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This song is about poverty, describing a child who can't overcome his surroundings and turns to crime, which leads to his death. It was the first song Elvis recorded with a socially-conscious message. He was reluctant to do it for that reason, but knew it would be a hit.
This was written by Mac Davis, who entered the Songwriters Hall Of Fame in 2006. At the ceremony, Davis explained: "It's a simple matter of growing up with a little boy who's father worked with my father. He lived in a part of town that was a dirt-street ghetto. I grew up in Lubbock, Texas, and it was a ghetto in every since of the word, but we didn't use that word back then. I was trying to come up with a song called 'The Vicious Circle,' how a child is born, he has no father, and the same thing happens. The word 'Ghetto' became popular in the late '60s to describe the poor parts of town. A friend of mine, Freddy Weller, who used to play guitar for Paul Revere And The Raiders, showed me lick on the guitar one day. I went home and fiddled around with it, I wrote the song and called him up at 4 in the morning and sang it to him. He knew I'd written a hit with his lick, but that's the way it goes."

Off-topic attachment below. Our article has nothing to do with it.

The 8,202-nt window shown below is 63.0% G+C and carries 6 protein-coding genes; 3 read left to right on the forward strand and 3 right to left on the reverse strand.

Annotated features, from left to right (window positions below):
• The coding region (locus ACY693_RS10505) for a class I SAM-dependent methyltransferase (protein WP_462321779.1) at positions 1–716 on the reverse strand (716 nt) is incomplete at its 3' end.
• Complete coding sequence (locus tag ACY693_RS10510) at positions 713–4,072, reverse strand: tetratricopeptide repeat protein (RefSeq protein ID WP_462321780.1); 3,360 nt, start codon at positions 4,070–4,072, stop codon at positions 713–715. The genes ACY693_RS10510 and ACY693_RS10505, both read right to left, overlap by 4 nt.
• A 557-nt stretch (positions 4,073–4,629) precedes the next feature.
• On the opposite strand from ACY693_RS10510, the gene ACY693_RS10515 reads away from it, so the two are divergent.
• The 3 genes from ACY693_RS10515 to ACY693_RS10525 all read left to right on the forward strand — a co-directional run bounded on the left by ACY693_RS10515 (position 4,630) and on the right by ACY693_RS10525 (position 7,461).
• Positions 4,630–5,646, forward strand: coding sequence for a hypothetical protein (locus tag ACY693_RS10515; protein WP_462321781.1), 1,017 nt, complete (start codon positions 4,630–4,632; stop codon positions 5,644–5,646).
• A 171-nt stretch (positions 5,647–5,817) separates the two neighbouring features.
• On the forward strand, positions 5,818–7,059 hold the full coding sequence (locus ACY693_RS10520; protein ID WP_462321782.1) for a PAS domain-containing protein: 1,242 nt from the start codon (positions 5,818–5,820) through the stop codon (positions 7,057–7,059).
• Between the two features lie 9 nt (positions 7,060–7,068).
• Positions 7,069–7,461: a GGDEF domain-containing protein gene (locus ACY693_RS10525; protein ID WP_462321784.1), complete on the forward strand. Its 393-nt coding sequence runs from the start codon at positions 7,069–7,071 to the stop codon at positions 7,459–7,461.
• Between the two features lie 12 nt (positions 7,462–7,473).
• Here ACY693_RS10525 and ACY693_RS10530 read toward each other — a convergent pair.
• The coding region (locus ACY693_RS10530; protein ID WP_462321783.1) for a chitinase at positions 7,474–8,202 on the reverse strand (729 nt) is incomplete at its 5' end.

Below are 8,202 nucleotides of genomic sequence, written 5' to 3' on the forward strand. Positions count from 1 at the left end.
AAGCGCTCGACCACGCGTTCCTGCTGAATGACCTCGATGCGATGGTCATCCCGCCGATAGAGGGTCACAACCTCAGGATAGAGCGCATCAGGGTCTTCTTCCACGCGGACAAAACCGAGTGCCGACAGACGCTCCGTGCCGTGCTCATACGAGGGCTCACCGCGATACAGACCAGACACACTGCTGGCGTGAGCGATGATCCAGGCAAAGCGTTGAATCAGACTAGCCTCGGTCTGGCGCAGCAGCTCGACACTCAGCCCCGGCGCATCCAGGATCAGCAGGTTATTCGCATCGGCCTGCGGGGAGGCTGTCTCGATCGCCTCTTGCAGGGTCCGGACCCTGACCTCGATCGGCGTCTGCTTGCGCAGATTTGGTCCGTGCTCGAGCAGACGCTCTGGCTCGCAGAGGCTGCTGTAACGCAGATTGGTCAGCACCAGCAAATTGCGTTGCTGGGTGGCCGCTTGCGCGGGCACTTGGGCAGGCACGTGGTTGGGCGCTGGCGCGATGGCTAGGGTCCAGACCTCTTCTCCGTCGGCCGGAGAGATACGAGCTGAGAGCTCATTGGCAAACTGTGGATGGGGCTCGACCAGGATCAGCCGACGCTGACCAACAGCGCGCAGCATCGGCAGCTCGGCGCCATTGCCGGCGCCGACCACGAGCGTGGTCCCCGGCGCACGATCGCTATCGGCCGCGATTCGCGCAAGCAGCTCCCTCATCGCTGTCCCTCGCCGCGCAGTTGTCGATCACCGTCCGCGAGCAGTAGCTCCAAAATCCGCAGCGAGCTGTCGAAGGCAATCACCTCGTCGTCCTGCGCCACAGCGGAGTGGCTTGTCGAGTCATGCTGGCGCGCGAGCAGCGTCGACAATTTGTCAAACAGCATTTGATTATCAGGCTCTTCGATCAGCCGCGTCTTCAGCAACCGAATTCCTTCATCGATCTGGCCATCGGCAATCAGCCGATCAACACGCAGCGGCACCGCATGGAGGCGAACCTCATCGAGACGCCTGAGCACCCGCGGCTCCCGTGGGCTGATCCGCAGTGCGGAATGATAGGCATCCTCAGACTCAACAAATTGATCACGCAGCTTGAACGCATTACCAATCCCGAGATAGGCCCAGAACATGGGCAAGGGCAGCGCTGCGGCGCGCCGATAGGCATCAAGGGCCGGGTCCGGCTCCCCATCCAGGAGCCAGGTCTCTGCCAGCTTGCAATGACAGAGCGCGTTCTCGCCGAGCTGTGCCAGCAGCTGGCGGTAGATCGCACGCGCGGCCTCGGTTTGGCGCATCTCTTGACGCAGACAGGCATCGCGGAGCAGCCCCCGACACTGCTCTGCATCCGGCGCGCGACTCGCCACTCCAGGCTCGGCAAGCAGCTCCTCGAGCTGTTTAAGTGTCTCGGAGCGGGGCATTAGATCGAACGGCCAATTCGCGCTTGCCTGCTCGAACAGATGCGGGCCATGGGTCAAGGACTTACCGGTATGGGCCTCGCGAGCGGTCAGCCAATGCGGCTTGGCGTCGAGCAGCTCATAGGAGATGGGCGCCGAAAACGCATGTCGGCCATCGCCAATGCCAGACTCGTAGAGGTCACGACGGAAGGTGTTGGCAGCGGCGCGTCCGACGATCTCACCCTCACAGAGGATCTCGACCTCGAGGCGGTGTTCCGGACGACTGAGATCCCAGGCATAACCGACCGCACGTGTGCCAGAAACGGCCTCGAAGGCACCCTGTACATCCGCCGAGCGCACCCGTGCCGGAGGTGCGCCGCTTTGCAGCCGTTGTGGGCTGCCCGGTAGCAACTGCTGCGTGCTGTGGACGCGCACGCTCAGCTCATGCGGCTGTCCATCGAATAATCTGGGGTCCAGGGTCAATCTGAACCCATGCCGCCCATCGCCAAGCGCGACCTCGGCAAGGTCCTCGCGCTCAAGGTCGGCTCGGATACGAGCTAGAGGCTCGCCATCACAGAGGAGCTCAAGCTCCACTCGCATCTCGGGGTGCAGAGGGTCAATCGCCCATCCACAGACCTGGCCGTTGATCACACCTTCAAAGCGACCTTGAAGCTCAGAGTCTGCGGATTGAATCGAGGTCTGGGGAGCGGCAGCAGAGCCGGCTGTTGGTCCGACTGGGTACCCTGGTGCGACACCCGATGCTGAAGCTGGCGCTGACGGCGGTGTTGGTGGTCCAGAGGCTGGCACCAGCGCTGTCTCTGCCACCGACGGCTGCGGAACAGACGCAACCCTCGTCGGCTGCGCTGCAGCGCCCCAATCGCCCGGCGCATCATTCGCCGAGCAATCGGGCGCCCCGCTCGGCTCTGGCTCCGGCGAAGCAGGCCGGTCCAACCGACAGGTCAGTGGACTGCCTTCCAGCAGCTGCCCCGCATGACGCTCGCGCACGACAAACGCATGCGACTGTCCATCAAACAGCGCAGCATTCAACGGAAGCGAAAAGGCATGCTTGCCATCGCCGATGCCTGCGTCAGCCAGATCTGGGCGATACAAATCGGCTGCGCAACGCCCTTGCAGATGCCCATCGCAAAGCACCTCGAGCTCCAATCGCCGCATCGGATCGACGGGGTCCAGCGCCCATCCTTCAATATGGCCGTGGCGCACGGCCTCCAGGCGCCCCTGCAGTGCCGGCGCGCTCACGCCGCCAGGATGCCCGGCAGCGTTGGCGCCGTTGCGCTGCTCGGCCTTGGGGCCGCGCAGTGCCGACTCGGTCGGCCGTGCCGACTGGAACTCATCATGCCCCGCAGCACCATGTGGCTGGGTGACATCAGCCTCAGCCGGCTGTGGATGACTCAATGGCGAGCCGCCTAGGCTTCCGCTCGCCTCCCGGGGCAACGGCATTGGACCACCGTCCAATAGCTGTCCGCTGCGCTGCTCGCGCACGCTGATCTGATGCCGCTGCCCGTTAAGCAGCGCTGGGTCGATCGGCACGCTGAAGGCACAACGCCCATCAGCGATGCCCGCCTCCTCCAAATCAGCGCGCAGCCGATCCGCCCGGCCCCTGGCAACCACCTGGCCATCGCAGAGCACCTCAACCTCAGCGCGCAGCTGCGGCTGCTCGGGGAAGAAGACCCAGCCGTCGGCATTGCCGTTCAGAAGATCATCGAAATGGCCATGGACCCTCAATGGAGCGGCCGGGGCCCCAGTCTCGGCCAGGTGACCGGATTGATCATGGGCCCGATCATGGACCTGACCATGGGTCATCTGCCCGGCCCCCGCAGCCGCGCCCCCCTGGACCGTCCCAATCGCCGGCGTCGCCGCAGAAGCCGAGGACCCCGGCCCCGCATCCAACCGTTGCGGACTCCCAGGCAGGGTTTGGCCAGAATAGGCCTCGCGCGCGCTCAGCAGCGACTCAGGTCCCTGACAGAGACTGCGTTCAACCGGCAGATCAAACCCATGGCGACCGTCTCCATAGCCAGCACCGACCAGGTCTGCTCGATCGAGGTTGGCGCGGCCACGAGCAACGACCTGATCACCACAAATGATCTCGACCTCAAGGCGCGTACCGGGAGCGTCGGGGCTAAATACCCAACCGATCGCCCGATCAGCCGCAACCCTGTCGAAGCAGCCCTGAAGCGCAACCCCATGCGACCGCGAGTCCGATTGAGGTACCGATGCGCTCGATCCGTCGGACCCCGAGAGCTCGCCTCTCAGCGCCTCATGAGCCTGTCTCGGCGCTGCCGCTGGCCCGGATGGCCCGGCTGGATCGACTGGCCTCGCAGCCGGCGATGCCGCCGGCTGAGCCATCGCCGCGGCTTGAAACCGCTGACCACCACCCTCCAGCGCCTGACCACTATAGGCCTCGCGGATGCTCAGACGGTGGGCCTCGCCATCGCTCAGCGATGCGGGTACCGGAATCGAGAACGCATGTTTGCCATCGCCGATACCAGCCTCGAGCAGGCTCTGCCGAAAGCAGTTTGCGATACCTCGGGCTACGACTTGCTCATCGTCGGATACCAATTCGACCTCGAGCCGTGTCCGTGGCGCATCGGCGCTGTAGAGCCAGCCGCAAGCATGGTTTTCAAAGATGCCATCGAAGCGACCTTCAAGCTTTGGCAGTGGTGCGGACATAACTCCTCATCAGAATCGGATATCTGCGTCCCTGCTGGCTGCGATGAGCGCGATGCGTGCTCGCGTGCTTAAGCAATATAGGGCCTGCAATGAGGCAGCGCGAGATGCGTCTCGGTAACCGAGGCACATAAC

Davis wrote this as "In The Ghetto (The Vicious Circle)." RCA Records got Davis' permission to drop the subtitle before presenting it to Elvis.
Davis had written some songs for Elvis that were used in his movies, including "A Little Less Conversation" and "Clean Up Your Own Backyard." When Elvis was making his comeback and recording in Memphis, his management asked Davis if he had anything they could use. Davis sent them a tape with this and "Don't Cry Daddy," as the first 2 songs, and Elvis recorded both of them.
This was Elvis' first Top 10 hit in 4 years.
If Elvis turned this down, the song would have gone to Rosie Grier, a minister and former football player.
Memphis was Elvis' hometown. It was the first time he recorded there since 1956. This was the first release from those sessions.
In 2007, Elvis' daughter Lisa Marie Presley recorded tracks that were composited with Elvis' original version to create a duet with this song - similar to what Natalie Cole did with her father's song "Unforgettable
." Some proceeds from the sale of the song went to benefit victims of Hurricane Katrina.
As part of a series of re-releases of Elvis songs in the UK in 2007, this re-entered the UK chart at #15.
Mike Watt - "History Lesson, Pt. 2"
Mike Watt of the Minutemen tells the story of the song that became an Indie Rock touchstone. It's also the story of what Mike calls "The Movement."
The renown Texas songwriter has been at it for 40 years, with tales to tell about The Flatlanders and The Clash - that's Joe's Tex-Mex on "Should I Stay or Should I Go?"